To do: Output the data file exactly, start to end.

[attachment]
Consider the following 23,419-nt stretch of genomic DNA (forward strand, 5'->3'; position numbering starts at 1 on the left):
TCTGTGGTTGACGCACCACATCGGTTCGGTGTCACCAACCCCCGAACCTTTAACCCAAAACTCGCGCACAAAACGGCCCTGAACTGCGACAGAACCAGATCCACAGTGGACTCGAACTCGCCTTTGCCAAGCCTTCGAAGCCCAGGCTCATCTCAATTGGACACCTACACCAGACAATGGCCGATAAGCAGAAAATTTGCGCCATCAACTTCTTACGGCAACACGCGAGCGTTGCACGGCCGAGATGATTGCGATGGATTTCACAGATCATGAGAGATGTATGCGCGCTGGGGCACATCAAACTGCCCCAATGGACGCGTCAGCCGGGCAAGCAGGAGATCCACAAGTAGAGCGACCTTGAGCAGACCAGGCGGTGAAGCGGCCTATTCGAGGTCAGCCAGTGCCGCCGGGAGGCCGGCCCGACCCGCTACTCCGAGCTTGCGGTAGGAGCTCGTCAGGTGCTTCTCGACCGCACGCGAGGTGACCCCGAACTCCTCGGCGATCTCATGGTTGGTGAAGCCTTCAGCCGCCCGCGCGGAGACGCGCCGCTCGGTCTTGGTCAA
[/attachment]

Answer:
Consider the following 23,419-nt stretch of genomic DNA (forward strand, 5'->3'; position numbering starts at 1 on the left):
TCTGTGGTTGACGCACCACATCGGTTCGGTGTCACCAACCCCCGAACCTTTAACCCAAAACTCGCGCACAAAACGGCCCTGAACTGCGACAGAACCAGATCCACAGTGGACTCGAACTCGCCTTTGCCAAGCCTTCGAAGCCCAGGCTCATCTCAATTGGACACCTACACCAGACAATGGCCGATAAGCAGAAAATTTGCGCCATCAACTTCTTACGGCAACACGCGAGCGTTGCACGGCCGAGATGATTGCGATGGATTTCACAGATCATGAGAGATGTATGCGCGCTGGGGCACATCAAACTGCCCCAATGGACGCGTCAGCCGGGCAAGCAGGAGATCCACAAGTAGAGCGACCTTGAGCAGACCAGGCGGTGAAGCGGCCTATTCGAGGTCAGCCAGTGCCGCCGGGAGGCCGGCCCGACCCGCTACTCCGAGCTTGCGGTAGGAGCTCGTCAGGTGCTTCTCGACCGCACGCGAGGTGACCCCGAACTCCTCGGCGATCTCATGGTTGGTGAAGCCTTCAGCCGCCCGCGCGGAGACGCGCCGCTCGGTCTTGGTCAA